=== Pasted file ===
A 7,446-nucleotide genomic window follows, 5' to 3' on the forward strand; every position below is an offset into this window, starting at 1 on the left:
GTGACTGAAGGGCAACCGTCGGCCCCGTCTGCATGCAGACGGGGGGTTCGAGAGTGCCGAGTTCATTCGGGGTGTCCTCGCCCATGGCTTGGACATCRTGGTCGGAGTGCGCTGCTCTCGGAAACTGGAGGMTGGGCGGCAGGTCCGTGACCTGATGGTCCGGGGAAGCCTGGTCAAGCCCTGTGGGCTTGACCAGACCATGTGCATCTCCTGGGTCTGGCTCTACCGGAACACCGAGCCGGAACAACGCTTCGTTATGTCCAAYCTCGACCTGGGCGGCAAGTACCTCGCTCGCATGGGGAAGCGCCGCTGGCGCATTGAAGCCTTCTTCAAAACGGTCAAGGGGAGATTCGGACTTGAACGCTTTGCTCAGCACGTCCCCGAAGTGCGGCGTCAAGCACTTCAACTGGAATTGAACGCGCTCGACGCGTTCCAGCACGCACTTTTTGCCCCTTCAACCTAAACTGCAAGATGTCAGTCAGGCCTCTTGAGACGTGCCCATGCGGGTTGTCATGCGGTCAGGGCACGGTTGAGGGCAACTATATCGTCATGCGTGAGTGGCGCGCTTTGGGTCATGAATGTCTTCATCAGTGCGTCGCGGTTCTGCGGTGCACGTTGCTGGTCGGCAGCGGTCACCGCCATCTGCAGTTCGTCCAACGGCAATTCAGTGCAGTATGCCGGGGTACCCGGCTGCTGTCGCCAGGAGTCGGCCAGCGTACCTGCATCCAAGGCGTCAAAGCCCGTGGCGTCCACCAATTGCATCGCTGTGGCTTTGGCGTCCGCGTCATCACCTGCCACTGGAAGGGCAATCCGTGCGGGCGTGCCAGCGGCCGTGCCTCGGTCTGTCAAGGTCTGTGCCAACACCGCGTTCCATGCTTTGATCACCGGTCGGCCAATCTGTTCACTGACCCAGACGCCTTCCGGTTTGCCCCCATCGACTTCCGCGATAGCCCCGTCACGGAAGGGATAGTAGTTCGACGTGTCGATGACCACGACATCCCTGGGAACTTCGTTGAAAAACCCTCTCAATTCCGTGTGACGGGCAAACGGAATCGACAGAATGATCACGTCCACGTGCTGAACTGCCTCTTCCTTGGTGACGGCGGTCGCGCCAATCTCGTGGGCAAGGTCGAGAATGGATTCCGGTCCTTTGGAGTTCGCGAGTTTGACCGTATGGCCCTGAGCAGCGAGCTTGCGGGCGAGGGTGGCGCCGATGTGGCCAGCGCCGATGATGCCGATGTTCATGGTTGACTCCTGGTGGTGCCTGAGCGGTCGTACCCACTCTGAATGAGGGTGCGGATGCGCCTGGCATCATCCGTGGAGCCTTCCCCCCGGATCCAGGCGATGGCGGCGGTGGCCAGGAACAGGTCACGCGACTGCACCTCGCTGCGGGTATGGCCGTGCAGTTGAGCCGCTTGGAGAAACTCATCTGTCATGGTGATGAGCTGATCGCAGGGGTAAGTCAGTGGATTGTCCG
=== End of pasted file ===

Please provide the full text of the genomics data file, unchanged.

A 7,446-nucleotide genomic window follows, 5' to 3' on the forward strand; every position below is an offset into this window, starting at 1 on the left:
GTGACTGAAGGGCAACCGTCGGCCCCGTCTGCATGCAGACGGGGGGTTCGAGAGTGCCGAGTTCATTCGGGGTGTCCTCGCCCATGGCTTGGACATCRTGGTCGGAGTGCGCTGCTCTCGGAAACTGGAGGMTGGGCGGCAGGTCCGTGACCTGATGGTCCGGGGAAGCCTGGTCAAGCCCTGTGGGCTTGACCAGACCATGTGCATCTCCTGGGTCTGGCTCTACCGGAACACCGAGCCGGAACAACGCTTCGTTATGTCCAAYCTCGACCTGGGCGGCAAGTACCTCGCTCGCATGGGGAAGCGCCGCTGGCGCATTGAAGCCTTCTTCAAAACGGTCAAGGGGAGATTCGGACTTGAACGCTTTGCTCAGCACGTCCCCGAAGTGCGGCGTCAAGCACTTCAACTGGAATTGAACGCGCTCGACGCGTTCCAGCACGCACTTTTTGCCCCTTCAACCTAAACTGCAAGATGTCAGTCAGGCCTCTTGAGACGTGCCCATGCGGGTTGTCATGCGGTCAGGGCACGGTTGAGGGCAACTATATCGTCATGCGTGAGTGGCGCGCTTTGGGTCATGAATGTCTTCATCAGTGCGTCGCGGTTCTGCGGTGCACGTTGCTGGTCGGCAGCGGTCACCGCCATCTGCAGTTCGTCCAACGGCAATTCAGTGCAGTATGCCGGGGTACCCGGCTGCTGTCGCCAGGAGTCGGCCAGCGTACCTGCATCCAAGGCGTCAAAGCCCGTGGCGTCCACCAATTGCATCGCTGTGGCTTTGGCGTCCGCGTCATCACCTGCCACTGGAAGGGCAATCCGTGCGGGCGTGCCAGCGGCCGTGCCTCGGTCTGTCAAGGTCTGTGCCAACACCGCGTTCCATGCTTTGATCACCGGTCGGCCAATCTGTTCACTGACCCAGACGCCTTCCGGTTTGCCCCCATCGACTTCCGCGATAGCCCCGTCACGGAAGGGATAGTAGTTCGACGTGTCGATGACCACGACATCCCTGGGAACTTCGTTGAAAAACCCTCTCAATTCCGTGTGACGGGCAAACGGAATCGACAGAATGATCACGTCCACGTGCTGAACTGCCTCTTCCTTGGTGACGGCGGTCGCGCCAATCTCGTGGGCAAGGTCGAGAATGGATTCCGGTCCTTTGGAGTTCGCGAGTTTGACCGTATGGCCCTGAGCAGCGAGCTTGCGGGCGAGGGTGGCGCCGATGTGGCCAGCGCCGATGATGCCGATGTTCATGGTTGACTCCTGGTGGTGCCTGAGCGGTCGTACCCACTCTGAATGAGGGTGCGGATGCGCCTGGCATCATCCGTGGAGCCTTCCCCCCGGATCCAGGCGATGGCGGCGGTGGCCAGGAACAGGTCACGCGACTGCACCTCGCTGCGGGTATGGCCGTGCAGTTGAGCCGCTTGGAGAAACTCATCTGTCATGGTGATGAGCTGATCGCAGGGGTAAGTCAGTGGATTGTCCG